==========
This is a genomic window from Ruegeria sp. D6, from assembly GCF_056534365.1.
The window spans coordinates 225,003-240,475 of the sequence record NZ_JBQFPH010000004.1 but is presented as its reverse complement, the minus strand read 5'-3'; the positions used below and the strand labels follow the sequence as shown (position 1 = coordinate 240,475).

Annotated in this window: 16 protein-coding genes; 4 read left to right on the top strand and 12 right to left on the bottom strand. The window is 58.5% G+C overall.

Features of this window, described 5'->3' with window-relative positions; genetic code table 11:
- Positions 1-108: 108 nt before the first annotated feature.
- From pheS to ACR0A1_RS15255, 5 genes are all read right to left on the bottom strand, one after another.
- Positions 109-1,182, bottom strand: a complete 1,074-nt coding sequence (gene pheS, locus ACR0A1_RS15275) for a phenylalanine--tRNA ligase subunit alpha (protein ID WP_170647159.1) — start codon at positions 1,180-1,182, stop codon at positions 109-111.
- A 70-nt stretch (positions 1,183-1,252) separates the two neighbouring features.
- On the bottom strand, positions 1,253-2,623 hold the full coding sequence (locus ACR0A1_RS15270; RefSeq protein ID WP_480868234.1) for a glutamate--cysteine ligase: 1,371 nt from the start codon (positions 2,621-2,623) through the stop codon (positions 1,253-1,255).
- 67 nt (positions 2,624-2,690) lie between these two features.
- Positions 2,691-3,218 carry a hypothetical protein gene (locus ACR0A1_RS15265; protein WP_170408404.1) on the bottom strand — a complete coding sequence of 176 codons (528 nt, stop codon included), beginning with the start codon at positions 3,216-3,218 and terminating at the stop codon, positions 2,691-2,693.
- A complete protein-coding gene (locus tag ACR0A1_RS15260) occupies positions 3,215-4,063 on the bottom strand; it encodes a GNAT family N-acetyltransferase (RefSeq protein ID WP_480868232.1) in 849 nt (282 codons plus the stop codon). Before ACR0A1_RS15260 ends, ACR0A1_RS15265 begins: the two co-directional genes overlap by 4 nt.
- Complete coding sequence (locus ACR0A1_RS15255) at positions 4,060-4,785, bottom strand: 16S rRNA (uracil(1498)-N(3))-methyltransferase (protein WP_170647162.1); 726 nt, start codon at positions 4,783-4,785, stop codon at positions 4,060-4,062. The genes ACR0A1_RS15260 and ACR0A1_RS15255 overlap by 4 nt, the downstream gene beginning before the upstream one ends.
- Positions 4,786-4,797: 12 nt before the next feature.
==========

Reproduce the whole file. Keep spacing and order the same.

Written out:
This is a genomic window from Ruegeria sp. D6, from assembly GCF_056534365.1.
The window spans coordinates 225,003-240,475 of the sequence record NZ_JBQFPH010000004.1 but is presented as its reverse complement, the minus strand read 5'-3'; the positions used below and the strand labels follow the sequence as shown (position 1 = coordinate 240,475).

Annotated in this window: 16 protein-coding genes; 4 read left to right on the top strand and 12 right to left on the bottom strand. The window is 58.5% G+C overall.

Features of this window, described 5'->3' with window-relative positions; genetic code table 11:
- Positions 1-108: 108 nt before the first annotated feature.
- From pheS to ACR0A1_RS15255, 5 genes are all read right to left on the bottom strand, one after another.
- Positions 109-1,182, bottom strand: a complete 1,074-nt coding sequence (gene pheS, locus ACR0A1_RS15275) for a phenylalanine--tRNA ligase subunit alpha (protein ID WP_170647159.1) — start codon at positions 1,180-1,182, stop codon at positions 109-111.
- A 70-nt stretch (positions 1,183-1,252) separates the two neighbouring features.
- On the bottom strand, positions 1,253-2,623 hold the full coding sequence (locus ACR0A1_RS15270; RefSeq protein ID WP_480868234.1) for a glutamate--cysteine ligase: 1,371 nt from the start codon (positions 2,621-2,623) through the stop codon (positions 1,253-1,255).
- 67 nt (positions 2,624-2,690) lie between these two features.
- Positions 2,691-3,218 carry a hypothetical protein gene (locus ACR0A1_RS15265; protein WP_170408404.1) on the bottom strand — a complete coding sequence of 176 codons (528 nt, stop codon included), beginning with the start codon at positions 3,216-3,218 and terminating at the stop codon, positions 2,691-2,693.
- A complete protein-coding gene (locus tag ACR0A1_RS15260) occupies positions 3,215-4,063 on the bottom strand; it encodes a GNAT family N-acetyltransferase (RefSeq protein ID WP_480868232.1) in 849 nt (282 codons plus the stop codon). Before ACR0A1_RS15260 ends, ACR0A1_RS15265 begins: the two co-directional genes overlap by 4 nt.
- Complete coding sequence (locus ACR0A1_RS15255) at positions 4,060-4,785, bottom strand: 16S rRNA (uracil(1498)-N(3))-methyltransferase (protein WP_170647162.1); 726 nt, start codon at positions 4,783-4,785, stop codon at positions 4,060-4,062. The genes ACR0A1_RS15260 and ACR0A1_RS15255 overlap by 4 nt, the downstream gene beginning before the upstream one ends.
- Positions 4,786-4,797: 12 nt before the next feature.